centre of which a vast area, reserved for the combatants, was surrounded

with palisades. There were two entrances to the lists--one on the north,

the other on the south--each wide enough to admit of the passage of six

knights on horseback abreast. Two heralds and six pursuivants had charge

of each of these entries. Small detachments were scattered about here

and there to maintain order--no easy task, for the inhabitants of the

surrounding country, with their wives, had assembled from all quarters

alongside of the camp. On them it was difficult to impress a due

observance of discipline, and the unmanageable came in for showers of

blows that were not laid on less heavily because it was a conquered

country.

On a level space not far from the northern gate were raised twelve

gorgeous pavilions, reserved for the twelve principal French champions

who held the lists. Pennons with their colours, and those of their

lady-loves, fluttering in the wind, waved in the sunlight like flying

serpents. Each knight had his shield suspended before his tent, under

the charge of a squire.

Further off, less costly tents served as lodgings for numerous warriors,

who were drawn together either by friendship or want of means. This

community formed a quaint sort of town, which had, as it were,

suburbs consisting of stable-sheds, and huts of all sorts, occupied

by armourers, farriers, surgeons, and artisans, whose presence on such

occasions was indispensable. Merchants at these times were exempted from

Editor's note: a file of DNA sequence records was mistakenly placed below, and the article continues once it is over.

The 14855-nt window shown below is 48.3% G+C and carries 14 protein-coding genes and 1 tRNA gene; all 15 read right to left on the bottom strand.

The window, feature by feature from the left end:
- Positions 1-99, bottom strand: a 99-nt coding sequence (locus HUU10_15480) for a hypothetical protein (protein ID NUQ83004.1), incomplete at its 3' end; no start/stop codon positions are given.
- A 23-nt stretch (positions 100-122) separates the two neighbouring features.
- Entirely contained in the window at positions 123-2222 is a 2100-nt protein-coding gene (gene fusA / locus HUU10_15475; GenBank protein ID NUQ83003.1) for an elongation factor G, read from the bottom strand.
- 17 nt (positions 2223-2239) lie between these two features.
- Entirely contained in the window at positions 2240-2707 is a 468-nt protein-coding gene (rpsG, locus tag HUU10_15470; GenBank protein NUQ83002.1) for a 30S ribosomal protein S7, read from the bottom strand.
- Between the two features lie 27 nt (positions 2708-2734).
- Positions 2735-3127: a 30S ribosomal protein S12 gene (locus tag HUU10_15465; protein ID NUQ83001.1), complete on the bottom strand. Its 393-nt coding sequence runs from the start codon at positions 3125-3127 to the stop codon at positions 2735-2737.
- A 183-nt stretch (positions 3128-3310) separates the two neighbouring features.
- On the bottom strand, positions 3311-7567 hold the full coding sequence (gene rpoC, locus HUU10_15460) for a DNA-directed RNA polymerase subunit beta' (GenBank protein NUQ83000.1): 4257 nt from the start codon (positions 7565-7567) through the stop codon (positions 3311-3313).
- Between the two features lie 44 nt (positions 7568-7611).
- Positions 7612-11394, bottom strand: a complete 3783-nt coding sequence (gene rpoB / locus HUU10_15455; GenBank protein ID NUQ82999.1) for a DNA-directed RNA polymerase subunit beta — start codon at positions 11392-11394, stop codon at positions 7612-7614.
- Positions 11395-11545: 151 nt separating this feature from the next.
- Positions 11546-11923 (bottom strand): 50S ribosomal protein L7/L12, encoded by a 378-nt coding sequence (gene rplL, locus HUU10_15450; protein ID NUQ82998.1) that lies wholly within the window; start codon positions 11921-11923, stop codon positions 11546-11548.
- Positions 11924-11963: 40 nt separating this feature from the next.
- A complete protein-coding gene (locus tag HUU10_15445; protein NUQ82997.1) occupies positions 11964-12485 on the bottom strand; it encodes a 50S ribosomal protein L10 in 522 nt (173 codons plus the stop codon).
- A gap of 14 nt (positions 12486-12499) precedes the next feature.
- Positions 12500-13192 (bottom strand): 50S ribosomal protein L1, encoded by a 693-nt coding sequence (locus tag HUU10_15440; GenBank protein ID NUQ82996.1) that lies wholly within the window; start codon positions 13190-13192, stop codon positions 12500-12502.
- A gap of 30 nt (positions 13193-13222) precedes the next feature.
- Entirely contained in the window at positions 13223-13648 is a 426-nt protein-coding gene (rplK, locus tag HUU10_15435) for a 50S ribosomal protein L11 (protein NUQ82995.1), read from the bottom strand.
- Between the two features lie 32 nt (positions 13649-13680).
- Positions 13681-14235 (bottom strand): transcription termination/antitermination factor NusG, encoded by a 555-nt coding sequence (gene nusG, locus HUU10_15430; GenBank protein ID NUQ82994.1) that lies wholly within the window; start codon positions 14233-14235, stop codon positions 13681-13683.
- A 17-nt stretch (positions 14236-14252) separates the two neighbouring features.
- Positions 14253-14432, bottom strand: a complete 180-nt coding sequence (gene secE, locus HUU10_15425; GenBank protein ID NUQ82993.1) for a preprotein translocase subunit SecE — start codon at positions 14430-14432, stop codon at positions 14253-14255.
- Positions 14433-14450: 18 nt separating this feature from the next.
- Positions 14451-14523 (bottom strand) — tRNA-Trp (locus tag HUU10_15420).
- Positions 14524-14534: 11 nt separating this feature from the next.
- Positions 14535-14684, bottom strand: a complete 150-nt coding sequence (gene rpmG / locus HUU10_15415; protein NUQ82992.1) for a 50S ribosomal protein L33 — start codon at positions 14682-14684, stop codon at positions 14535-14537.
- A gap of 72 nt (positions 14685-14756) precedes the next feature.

all tolls and taxes, and accordingly the Jews had come to sell Venetian

trinkets and Oriental perfumes to the ladies; the Bretons brought their

honey for sale, and the Provencals displayed their clear olive oil; and

amid all these good things were to be seen, rambling about at random,

jugglers, troubadours, minstrels, and all other classes of poor

Bohemians, whose wits are sharp if their purses are scant. On the

borders of the wood was erected a pavilion more magnificent than all the

others--it was that of Charlemagne; it was of cloth of gold, with purple

stripes, powdered with gold eagles, and it was so bright that one would

have needed the eye of an eagle to support its lustre for an instant.

All about it were knights, squires, lackeys, and pages, coming and going

as thickly as bees in a hive around their queen. On either side of the

royal tent, and all along the edge of the forest, were erected seats

for the spectators of rank, who promised to be numerous. They flocked-in

every hour in crowds, so delighted were they with spectacles of

this description, and, above all, so desirous were they of beholding

Charlemagne, whose name had already begun to resound through Europe. The

royal box, more lofty than the others, and more richly decorated, was a

little in front of the tent. Charlemagne had ordained that the Queen of

Beauty should share this with him, in order that she might be surrounded

by the most valiant knights and the most lovely ladies. The two retinues

attended on her amid incessant peals of mirth and merriment.

Finally, my dear readers, to finish the picture, figure to yourselves,

situated half-way between the lists and the forest, and surmounted by

a huge iron cross, a Gothic chapel, in which, each morning, Turpin, the

good and gallant Bishop of Rheims, officiated as priest in the presence

of the kneeling multitude.